Monitoring packet buffers and their utilization is vital for proper traffic management on a network. It is quite useful for:
- Identifying microbursts that result in longer packet latency
- Giving early warning signs of packet buffer congestion that could lead to packet drops
- Quickly identifying a network problem with a particular switch, port or traffic class
You can use buffer utilization monitoring to quickly filter out non-problematic switches so you can focus on the ones causing trouble on the network.
The monitoring involves a set of configurable triggers, that, when triggered can lead to any or all of the following three actions:
- Log actions, which involves writing to
- Snapshot actions, which involves writing to a file detailing the current state
- Collect actions, where the switch can collect more information
The monitoring is managed by the
asic-monitor service, which is in
turn managed by
Buffer monitoring is supported on Mellanox switches only.
The Mellanox Spectrum ASIC provides a mechanism to measure and report egress queue lengths in histograms. You can configure the ASIC to measure up to 64 egress queues. Each queue is reported through a histogram with 10 bins, where each bin represents a range of queue lengths.
You configure the histogram with a minimum size boundary (Min) and a histogram size - the monitor.histogram_pg.histogram.minimum_bytes_boundary and monitor.histogram_pg.histogram.bin_size_bytes settings, which are described in the table below.
You then derive the maximum size boundary (Max) by adding the Min and the histogram size.
The 10 bins are numbered 0 through 9. Bin 0 represents queue lengths up to the Min specified, including queue length 0.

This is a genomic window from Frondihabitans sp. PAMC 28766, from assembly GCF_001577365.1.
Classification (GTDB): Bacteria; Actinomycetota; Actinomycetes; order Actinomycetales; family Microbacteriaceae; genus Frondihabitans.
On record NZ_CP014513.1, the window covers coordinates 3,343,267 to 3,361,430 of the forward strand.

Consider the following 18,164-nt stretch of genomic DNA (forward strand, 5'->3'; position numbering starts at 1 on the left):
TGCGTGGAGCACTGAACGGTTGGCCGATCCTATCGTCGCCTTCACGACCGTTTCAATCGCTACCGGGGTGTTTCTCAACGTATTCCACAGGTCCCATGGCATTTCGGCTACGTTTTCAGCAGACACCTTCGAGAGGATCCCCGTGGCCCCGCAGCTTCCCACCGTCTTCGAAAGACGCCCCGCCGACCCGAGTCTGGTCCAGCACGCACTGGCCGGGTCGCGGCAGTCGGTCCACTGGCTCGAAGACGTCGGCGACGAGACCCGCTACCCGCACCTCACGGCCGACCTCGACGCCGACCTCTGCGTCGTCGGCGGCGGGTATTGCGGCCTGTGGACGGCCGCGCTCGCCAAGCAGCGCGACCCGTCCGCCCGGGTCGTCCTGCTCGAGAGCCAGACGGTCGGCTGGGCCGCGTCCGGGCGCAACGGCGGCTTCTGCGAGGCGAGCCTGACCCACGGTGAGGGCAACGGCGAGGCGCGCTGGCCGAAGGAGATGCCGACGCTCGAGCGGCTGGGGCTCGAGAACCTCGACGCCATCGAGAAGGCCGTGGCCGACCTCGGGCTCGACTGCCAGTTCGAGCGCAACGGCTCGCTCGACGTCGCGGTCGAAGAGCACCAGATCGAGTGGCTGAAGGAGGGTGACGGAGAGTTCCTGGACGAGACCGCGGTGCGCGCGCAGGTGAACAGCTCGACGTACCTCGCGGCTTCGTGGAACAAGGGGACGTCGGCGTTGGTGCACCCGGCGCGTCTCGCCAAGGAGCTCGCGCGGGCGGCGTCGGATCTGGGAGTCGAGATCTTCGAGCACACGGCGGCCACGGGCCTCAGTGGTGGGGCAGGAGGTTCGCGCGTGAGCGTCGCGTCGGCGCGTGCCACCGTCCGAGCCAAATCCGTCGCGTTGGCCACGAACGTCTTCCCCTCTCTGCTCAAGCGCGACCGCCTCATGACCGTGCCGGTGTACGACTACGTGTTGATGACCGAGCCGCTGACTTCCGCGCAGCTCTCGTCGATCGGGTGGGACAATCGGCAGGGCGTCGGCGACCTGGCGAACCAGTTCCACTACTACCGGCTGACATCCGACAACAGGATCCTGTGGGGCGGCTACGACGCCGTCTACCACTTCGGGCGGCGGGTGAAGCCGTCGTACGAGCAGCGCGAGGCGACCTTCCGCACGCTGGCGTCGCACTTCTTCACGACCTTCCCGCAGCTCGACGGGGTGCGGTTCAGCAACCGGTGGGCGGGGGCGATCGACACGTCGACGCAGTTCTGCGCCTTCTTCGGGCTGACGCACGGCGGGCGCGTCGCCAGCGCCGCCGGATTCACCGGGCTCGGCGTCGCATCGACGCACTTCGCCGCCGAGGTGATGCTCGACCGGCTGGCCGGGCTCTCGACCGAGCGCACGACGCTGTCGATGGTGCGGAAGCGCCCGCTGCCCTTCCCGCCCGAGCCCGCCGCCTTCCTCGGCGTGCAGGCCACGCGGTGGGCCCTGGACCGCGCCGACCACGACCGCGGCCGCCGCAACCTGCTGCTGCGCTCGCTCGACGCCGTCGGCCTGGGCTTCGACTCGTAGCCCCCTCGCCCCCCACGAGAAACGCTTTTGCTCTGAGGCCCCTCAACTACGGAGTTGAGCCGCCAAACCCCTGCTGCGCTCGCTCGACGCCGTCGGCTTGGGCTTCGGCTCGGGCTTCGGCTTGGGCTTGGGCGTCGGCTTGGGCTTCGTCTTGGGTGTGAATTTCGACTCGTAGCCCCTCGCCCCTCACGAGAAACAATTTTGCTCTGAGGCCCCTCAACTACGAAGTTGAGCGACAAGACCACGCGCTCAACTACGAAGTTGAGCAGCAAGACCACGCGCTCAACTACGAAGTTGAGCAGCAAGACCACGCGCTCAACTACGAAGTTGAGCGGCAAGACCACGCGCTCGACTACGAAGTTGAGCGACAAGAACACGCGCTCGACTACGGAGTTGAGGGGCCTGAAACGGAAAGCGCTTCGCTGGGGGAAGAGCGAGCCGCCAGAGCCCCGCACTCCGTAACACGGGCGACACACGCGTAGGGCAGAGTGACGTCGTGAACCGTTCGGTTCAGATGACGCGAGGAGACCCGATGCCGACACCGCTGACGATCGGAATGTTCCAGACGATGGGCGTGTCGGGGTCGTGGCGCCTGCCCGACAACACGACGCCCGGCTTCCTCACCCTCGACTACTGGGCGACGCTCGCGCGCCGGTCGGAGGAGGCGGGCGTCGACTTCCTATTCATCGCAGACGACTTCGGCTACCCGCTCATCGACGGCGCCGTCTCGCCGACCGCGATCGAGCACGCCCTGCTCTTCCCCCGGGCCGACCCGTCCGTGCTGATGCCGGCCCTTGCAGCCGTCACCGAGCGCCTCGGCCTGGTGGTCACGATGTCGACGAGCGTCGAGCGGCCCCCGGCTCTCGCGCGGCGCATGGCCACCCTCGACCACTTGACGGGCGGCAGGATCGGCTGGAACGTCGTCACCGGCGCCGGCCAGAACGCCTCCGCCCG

Bin 9 represents queue lengths of Max and above.
Bins 1 through 8 represent equal-sized ranges between the Min and Max, which is determined by dividing the histogram size by 8.
For example, consider the following histogram queue length ranges, in bytes:
- Min = 960
- Histogram size = 12288
- Max = 13248
- Range size = 1536
- Bin 0: 0:959
- Bin 1: 960:2495
- Bin 2: 2496:4031
- Bin 3: 4032:5567
- Bin 4: 5568:7103
- Bin 5: 7104:8639
- Bin 6: 8640:10175
- Bin 7: 10176:11711
- Bin 8: 11712:13247
- Bin 9: 13248:*
When using the snapshot action, all of this information is captured in the file specified by the monitor.histogram_pg.snapshot.file setting.
Configuring Buffer Monitoring
asic-monitor tool has a number of settings you need to configure
before you can start monitoring. They’re described in the following
A user-defined list of all the port groups in the monitor file. The configuration file contains the following port group names as examples:
You must specify at least one port group. If the port group list is empty, then